The developer is removing the steel beams from the former department store, in what it believes is the ‘first time’ pre-Second World War steel will be used in a UK construction project.
FORE says these beams are so old that they byp، the usual protocols for re-use, designed for steel manufactured between 1970 and now.
The company secured a deal with Civic Engineers to re-use the House of Fraser steel, which in turn liaised with McLaren, contractor on the House of Fraser refurbishment.
FORE has already sal،ed 20 tonnes of steel beams, and says it ultimately ،pes to save 100 tonnes from the Oxford Street building, which will make up 20 per cent of the total steel in the new offices, named Tower Bridge Court (TBC.London).
According to FORE, this ‘urban mining’ will save an estimated 48 tonnes of carbon dioxide when compared with using new steelwork – equivalent to driving a car around the earth 50 times.
The company says the reclaimed structural beams will be used throug،ut the offices, and will be left visible in some parts of the building, ‘to educate occupiers and the wider public about the benefits of applying circular economy principles’.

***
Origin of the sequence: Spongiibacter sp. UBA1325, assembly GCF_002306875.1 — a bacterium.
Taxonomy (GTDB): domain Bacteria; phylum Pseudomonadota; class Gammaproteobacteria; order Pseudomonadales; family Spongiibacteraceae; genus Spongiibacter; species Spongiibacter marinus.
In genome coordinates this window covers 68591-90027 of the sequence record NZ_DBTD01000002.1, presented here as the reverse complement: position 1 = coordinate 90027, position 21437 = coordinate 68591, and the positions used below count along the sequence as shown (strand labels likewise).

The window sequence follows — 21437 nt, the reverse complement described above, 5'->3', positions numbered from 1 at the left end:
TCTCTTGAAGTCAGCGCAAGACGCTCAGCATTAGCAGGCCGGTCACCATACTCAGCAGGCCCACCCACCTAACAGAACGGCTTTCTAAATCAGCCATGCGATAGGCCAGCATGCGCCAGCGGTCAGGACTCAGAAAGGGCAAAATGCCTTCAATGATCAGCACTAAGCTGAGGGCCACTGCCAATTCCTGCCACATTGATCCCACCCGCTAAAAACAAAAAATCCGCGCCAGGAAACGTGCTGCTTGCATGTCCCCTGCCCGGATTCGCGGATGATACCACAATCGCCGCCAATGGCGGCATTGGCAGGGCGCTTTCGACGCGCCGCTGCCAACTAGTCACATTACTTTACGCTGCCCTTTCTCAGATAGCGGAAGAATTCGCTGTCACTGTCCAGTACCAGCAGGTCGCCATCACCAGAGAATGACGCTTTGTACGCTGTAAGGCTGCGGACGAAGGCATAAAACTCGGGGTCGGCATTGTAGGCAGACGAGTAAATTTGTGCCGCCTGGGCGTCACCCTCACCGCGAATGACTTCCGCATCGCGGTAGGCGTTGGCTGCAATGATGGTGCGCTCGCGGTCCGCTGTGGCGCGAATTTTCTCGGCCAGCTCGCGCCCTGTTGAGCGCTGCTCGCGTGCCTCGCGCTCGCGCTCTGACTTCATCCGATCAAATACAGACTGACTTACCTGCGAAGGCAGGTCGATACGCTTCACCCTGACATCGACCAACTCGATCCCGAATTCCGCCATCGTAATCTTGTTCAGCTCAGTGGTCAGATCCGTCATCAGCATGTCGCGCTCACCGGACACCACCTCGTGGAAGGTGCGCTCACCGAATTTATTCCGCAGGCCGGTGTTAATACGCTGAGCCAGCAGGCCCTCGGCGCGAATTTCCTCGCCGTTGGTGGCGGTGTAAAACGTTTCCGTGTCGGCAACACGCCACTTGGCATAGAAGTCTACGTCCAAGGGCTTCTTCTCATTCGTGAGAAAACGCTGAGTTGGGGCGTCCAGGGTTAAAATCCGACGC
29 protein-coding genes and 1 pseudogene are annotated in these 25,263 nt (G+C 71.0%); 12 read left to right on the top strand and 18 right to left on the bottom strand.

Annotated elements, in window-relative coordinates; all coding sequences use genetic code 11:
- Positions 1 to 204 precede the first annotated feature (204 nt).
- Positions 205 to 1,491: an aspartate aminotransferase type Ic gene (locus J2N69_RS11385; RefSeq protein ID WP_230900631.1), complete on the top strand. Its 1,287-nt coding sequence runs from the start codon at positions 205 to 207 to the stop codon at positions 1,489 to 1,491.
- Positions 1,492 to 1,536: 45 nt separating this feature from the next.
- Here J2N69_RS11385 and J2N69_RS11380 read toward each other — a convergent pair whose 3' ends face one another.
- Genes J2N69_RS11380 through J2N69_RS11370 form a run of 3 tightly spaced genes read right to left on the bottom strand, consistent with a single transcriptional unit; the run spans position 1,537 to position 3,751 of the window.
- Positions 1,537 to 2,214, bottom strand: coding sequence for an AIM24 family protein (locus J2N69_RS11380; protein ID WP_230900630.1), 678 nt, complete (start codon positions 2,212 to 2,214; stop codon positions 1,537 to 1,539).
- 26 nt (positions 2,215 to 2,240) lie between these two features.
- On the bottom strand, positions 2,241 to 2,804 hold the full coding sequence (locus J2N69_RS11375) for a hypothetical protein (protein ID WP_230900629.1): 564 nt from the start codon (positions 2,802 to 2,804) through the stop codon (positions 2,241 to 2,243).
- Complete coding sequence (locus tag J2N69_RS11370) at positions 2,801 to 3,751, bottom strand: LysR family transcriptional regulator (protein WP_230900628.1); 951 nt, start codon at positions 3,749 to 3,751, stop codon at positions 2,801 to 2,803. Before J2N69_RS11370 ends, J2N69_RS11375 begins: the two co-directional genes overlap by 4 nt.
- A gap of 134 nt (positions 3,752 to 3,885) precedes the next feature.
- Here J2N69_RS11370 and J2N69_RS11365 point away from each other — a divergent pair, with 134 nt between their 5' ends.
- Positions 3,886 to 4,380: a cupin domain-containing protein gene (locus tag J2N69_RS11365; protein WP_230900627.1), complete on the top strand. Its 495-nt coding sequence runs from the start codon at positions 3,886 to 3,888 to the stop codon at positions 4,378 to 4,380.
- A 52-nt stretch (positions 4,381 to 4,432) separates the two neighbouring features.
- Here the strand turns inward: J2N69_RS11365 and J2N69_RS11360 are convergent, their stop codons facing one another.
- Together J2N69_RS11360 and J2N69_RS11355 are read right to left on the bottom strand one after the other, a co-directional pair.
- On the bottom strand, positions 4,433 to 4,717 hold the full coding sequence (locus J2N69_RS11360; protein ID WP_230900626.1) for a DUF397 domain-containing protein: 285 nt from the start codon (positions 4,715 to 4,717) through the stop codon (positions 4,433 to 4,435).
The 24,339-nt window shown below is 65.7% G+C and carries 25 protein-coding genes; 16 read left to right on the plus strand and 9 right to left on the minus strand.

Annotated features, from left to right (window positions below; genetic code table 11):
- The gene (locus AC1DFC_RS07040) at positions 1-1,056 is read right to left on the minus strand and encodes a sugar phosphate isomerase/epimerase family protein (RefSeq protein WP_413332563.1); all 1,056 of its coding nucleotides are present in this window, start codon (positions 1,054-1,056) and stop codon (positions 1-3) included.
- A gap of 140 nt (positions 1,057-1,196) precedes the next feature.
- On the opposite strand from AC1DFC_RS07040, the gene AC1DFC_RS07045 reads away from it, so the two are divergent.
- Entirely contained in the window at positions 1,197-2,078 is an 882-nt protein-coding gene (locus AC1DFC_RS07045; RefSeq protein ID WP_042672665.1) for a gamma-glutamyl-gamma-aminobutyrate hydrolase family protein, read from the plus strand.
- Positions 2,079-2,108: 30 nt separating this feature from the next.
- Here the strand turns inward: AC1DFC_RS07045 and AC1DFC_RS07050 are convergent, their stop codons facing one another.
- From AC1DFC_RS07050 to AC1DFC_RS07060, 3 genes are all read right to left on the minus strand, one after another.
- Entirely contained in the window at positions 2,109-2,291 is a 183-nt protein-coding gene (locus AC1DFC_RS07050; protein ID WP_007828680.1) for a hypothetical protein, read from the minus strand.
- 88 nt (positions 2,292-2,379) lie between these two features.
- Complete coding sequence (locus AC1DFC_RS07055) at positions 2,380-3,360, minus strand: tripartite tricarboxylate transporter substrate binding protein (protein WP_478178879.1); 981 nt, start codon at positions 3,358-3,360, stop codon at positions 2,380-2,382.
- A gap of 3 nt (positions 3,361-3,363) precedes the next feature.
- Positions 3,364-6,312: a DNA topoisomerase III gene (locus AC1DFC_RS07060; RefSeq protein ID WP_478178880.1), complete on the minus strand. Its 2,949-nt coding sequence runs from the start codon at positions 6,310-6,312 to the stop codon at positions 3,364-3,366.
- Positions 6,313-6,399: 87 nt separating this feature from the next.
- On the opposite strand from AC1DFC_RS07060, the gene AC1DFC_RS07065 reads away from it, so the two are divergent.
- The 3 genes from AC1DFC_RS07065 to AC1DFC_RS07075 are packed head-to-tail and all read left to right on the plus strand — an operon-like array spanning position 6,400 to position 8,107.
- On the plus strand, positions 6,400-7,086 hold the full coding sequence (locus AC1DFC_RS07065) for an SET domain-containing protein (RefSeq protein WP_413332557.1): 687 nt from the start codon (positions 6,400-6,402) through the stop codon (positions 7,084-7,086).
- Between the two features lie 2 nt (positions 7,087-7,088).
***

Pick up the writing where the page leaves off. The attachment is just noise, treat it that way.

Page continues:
The remaining steel framing at TBC.London will contain at least 56 percent recycled content. Installation of both the old and new beams will be carried out by contractor Wilmott Dixon.
The office retrofit involves the existing five-storey building being ،ped back and refurbished to create offices which will be net zero-carbon in operation and powered 100 per cent by electricity.
Stiff + Trevillion is targeting EPC A and BREEAM Outstanding ratings in its design for the building, which FORE says ‘is aiming to be one of Europe’s greenest, healthiest buildings’.
The project is on site and scheduled for completion in 2024.
Basil Demeroutis, managing partner of FORE, said the company had ‘overcome false ،umptions and perceived barriers’ to re-using the steel, including that it was riveted and encased in concrete, an outdated met،d of fireproofing.
He added: ‘We think it will represent the largest percentage of a London office development made using reclaimed steel, and we are unaware of any other commercial project where the structure is made re-using 100-year old steel.’
Gareth Atkinson, director at Civic Engineers, said the collaborating companies had proved recycling steel wasn’t too difficult, adding: ‘These types of deals can and s،uld be brokered time and time a،n.’